For an excellent review of stereological properties of air voids, including parametric methods, we refer the reader to Snyder et al. [24].

A non-parametric approach to sphere reconstruction does not assume an analytical form of the circle size distribution. Rather, the method operates on the collected data directly. The first mention of a non-parametric reconstruction method was included in the 1925 Wicksell paper, but the solution was greatly modified and expanded by Scheil [21] in 1931. In 1934, Schwartz [22] modified Scheil’s method, which was later improved on by Saltykov in 1958 [20]. Saltykov’s method, which is fully described by Underwood [26, 27], was chosen for this analysis and is briefly described here.

Consider a sphere of radius R. A rule of geometric probability states that if a large number of planes intersect the sphere, the profile circles will have a probability distribution ϕ(r) such that

$$\begin{aligned} \phi (r) = \frac{r}{R \sqrt{R^2 - r^2}} \end{aligned}$$

where r is the radius of each profile circle. Equivalently, ϕ(r) is the probability that a large quantity of identically sized spheres in a sample is randomly sectioned once. Note that the form of the curve of Eq. 10 increases asymptotically to \(r = R\). However, as expected, the area under the curve is equal to unity since ϕ(r) is a probability density function. An alternative representation of the curve is a histogram, where each bin corresponds to a class of profile radii. Figure 4a, b compare the smooth and discrete versions of Eq. 10.

Fig. 4
figure 4

Probability distribution function a and corresponding discrete histogram b of the profile radius r if a sphere of radius R is randomly sectioned by a plane

Consider now a more realistic situation in which a sample is composed of a polydispersed system of spheres. For each discrete group, or class of spheres, the corresponding profile sizes will vary according to Eq. 10. Because there are multiple sphere sizes, the total distribution of profile sizes is a summation of the histograms corresponding to each sphere class. In order to compute the sphere sizes from an image of circular profiles, the histogram of profiles corresponding to the largest sphere class is subtracted from the total histogram, revealing the profiles of all spheres smaller than the largest sphere class. This “histogram stripping” method is repeated for the next-largest sphere class until only the smallest class remains.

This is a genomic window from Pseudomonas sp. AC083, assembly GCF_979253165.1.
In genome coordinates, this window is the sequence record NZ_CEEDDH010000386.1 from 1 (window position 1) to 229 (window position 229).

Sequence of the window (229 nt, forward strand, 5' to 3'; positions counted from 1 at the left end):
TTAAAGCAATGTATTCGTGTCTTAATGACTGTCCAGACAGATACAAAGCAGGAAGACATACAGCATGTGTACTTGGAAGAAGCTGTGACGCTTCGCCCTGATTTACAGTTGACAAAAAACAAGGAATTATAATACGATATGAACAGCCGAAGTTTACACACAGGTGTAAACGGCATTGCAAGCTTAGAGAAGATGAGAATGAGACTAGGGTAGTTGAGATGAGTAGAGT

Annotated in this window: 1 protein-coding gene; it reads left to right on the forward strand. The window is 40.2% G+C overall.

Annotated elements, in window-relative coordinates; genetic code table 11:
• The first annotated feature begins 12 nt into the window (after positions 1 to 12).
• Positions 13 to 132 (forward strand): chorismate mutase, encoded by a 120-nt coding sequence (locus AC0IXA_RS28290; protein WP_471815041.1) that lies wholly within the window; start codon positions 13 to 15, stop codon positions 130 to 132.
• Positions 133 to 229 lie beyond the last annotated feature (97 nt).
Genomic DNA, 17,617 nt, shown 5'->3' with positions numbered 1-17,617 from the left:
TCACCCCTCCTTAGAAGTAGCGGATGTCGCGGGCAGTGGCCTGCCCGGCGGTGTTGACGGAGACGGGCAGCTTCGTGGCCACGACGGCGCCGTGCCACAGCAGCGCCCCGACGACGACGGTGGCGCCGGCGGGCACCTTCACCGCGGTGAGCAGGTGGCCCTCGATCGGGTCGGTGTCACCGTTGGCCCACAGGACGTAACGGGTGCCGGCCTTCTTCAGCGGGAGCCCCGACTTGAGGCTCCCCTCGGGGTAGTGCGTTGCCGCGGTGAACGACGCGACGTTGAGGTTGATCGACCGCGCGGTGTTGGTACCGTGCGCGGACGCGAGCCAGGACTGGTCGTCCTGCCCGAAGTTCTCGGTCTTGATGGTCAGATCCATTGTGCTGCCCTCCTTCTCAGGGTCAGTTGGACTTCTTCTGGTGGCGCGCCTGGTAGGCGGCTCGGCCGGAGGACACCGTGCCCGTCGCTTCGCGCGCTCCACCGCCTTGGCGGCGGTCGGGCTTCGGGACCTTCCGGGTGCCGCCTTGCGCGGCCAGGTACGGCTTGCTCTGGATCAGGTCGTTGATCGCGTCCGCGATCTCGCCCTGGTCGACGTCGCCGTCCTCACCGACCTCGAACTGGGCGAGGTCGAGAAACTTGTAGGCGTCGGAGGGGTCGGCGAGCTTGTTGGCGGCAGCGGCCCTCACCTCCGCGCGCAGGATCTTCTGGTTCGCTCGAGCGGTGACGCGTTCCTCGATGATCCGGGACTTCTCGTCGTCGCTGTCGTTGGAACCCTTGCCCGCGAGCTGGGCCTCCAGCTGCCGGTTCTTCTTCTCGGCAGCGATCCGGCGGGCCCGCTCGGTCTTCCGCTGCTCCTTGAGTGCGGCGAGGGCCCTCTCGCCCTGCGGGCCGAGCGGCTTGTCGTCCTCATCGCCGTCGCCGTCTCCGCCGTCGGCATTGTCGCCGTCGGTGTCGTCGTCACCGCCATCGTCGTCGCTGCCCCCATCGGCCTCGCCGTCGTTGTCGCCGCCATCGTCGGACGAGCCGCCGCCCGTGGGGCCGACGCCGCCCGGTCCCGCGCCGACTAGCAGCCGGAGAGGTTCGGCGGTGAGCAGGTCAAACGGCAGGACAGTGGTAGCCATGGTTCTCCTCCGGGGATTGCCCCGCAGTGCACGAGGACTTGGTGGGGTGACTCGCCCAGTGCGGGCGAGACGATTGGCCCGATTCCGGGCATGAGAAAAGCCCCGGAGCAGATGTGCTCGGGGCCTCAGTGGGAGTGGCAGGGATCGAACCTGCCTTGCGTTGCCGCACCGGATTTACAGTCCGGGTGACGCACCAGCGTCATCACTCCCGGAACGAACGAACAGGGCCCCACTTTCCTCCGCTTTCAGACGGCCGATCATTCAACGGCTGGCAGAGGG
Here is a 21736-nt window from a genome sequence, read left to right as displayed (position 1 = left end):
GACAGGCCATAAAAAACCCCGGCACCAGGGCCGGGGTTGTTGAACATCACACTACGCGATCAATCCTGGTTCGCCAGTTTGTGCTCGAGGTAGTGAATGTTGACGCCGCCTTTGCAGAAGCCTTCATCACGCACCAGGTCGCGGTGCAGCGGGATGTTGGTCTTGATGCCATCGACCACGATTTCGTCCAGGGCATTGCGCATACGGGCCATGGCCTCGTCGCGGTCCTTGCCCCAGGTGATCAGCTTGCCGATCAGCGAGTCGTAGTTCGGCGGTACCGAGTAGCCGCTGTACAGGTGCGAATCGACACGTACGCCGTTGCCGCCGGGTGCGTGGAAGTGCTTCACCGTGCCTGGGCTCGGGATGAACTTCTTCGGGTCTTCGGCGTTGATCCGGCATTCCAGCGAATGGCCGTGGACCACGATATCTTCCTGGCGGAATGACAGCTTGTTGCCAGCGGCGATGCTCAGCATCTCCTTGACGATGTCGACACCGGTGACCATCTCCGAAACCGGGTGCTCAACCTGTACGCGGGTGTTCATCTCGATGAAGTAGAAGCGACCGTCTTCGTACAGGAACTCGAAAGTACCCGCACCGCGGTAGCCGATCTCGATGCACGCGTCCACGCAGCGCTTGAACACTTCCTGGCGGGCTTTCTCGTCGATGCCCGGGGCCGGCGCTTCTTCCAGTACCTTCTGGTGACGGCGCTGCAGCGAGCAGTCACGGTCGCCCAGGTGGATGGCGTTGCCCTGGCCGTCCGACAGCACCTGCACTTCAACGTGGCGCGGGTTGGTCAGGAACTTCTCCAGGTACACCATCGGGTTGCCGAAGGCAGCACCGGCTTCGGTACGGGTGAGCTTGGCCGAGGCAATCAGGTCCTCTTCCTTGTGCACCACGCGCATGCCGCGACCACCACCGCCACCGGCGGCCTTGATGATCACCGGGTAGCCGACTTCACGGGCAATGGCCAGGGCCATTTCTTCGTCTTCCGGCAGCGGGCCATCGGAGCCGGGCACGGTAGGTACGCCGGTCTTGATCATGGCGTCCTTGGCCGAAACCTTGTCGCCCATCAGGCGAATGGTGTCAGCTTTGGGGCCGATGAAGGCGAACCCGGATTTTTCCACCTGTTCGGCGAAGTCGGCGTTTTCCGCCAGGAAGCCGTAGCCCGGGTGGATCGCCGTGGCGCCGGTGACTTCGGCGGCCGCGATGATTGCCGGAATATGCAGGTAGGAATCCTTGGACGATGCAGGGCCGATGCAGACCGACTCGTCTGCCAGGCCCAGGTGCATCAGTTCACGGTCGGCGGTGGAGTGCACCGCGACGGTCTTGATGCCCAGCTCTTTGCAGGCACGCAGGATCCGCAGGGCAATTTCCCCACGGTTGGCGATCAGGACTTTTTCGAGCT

If the diameter of the largest spheres is D m , then the class width \(\Delta\) is defined as \(\Delta = D_m/k\), where k is the number of classes. If i is the profile class number and j is the sphere class number, Saltykov’s expression relating the number density of profiles to the number density of spheres is

$$\begin{aligned} N_A(i,j) = N_V(j) \Delta [\sqrt{j^2 - (i-1)^2} - \sqrt{j^2 - i^2}] \end{aligned}$$

where N A is the number of profiles per unit area and N V is the number of spheres per unit volume. For a discrete sphere distribution, Eq. 11 is applied separately for each class. The result is a reconstruction of the 3D sphere distribution. Saltykov originally solved for N V in terms of N A and \(\Delta\) in the form of a table of coefficients using a maximum of 15 classes. However, it is no longer necessary to use this table because the computation can be performed rapidly on a computer using any desired number of classes.

One known problem that can arise with this classical reconstruction method involves negative binning. Because of sampling statistics and other practical measurement problems, a negative number of spheres from a smaller class may be computed. This phenomenon occurs when the measured number of profiles in a class is lower than its expected value and occurs most frequently with the smallest spheres in a sample [26]. In general, the problem can be solved by using an expectation-maximization algorithm [6][10], error bars [12], and/or histogram smoothing. In our image analysis, we avoided negative binning by choosing a large enough bin width that avoided gaps in the histogram. For our images, using a bin width = 4 μm was large enough to avoid negative binning during reconstruction.